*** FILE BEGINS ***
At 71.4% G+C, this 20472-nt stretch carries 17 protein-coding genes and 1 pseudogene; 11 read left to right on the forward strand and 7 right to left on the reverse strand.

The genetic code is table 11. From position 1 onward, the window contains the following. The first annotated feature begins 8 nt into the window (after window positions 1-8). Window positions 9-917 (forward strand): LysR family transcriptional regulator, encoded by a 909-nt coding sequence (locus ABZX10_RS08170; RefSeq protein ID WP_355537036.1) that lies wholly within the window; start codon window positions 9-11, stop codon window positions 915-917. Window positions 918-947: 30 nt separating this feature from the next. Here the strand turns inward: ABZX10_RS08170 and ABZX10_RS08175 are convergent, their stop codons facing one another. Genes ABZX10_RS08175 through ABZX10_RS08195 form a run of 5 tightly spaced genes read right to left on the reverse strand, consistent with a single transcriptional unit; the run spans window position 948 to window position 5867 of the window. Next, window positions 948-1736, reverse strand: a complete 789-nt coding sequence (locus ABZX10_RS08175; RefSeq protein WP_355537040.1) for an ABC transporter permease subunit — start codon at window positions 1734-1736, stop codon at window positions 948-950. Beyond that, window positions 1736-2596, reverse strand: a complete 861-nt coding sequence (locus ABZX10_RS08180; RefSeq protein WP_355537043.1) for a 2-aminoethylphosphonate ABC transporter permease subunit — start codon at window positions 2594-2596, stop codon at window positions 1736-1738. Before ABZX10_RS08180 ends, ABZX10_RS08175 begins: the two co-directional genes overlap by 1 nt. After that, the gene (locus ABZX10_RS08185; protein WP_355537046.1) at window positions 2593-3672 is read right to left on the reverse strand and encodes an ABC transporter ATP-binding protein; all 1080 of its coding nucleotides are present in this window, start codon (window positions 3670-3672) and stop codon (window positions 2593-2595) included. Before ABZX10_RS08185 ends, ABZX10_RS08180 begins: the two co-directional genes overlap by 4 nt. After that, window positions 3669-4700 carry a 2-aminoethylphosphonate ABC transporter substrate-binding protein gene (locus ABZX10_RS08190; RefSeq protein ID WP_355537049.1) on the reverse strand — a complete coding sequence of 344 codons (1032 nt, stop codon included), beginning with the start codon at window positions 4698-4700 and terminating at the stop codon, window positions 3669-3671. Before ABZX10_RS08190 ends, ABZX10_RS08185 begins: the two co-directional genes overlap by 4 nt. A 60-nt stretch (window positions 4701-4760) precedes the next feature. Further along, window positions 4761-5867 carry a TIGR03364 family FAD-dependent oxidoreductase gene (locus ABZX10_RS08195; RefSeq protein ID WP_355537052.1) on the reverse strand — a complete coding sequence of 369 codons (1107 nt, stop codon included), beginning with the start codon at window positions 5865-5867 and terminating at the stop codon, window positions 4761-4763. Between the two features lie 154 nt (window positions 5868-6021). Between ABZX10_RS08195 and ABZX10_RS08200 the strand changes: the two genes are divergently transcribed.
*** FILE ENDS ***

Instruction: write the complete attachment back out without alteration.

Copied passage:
At 71.4% G+C, this 20472-nt stretch carries 17 protein-coding genes and 1 pseudogene; 11 read left to right on the forward strand and 7 right to left on the reverse strand.

The genetic code is table 11. From position 1 onward, the window contains the following. The first annotated feature begins 8 nt into the window (after window positions 1-8). Window positions 9-917 (forward strand): LysR family transcriptional regulator, encoded by a 909-nt coding sequence (locus ABZX10_RS08170; RefSeq protein ID WP_355537036.1) that lies wholly within the window; start codon window positions 9-11, stop codon window positions 915-917. Window positions 918-947: 30 nt separating this feature from the next. Here the strand turns inward: ABZX10_RS08170 and ABZX10_RS08175 are convergent, their stop codons facing one another. Genes ABZX10_RS08175 through ABZX10_RS08195 form a run of 5 tightly spaced genes read right to left on the reverse strand, consistent with a single transcriptional unit; the run spans window position 948 to window position 5867 of the window. Next, window positions 948-1736, reverse strand: a complete 789-nt coding sequence (locus ABZX10_RS08175; RefSeq protein WP_355537040.1) for an ABC transporter permease subunit — start codon at window positions 1734-1736, stop codon at window positions 948-950. Beyond that, window positions 1736-2596, reverse strand: a complete 861-nt coding sequence (locus ABZX10_RS08180; RefSeq protein WP_355537043.1) for a 2-aminoethylphosphonate ABC transporter permease subunit — start codon at window positions 2594-2596, stop codon at window positions 1736-1738. Before ABZX10_RS08180 ends, ABZX10_RS08175 begins: the two co-directional genes overlap by 1 nt. After that, the gene (locus ABZX10_RS08185; protein WP_355537046.1) at window positions 2593-3672 is read right to left on the reverse strand and encodes an ABC transporter ATP-binding protein; all 1080 of its coding nucleotides are present in this window, start codon (window positions 3670-3672) and stop codon (window positions 2593-2595) included. Before ABZX10_RS08185 ends, ABZX10_RS08180 begins: the two co-directional genes overlap by 4 nt. After that, window positions 3669-4700 carry a 2-aminoethylphosphonate ABC transporter substrate-binding protein gene (locus ABZX10_RS08190; RefSeq protein ID WP_355537049.1) on the reverse strand — a complete coding sequence of 344 codons (1032 nt, stop codon included), beginning with the start codon at window positions 4698-4700 and terminating at the stop codon, window positions 3669-3671. Before ABZX10_RS08190 ends, ABZX10_RS08185 begins: the two co-directional genes overlap by 4 nt. A 60-nt stretch (window positions 4701-4760) precedes the next feature. Further along, window positions 4761-5867 carry a TIGR03364 family FAD-dependent oxidoreductase gene (locus ABZX10_RS08195; RefSeq protein ID WP_355537052.1) on the reverse strand — a complete coding sequence of 369 codons (1107 nt, stop codon included), beginning with the start codon at window positions 5865-5867 and terminating at the stop codon, window positions 4761-4763. Between the two features lie 154 nt (window positions 5868-6021). Between ABZX10_RS08195 and ABZX10_RS08200 the strand changes: the two genes are divergently transcribed.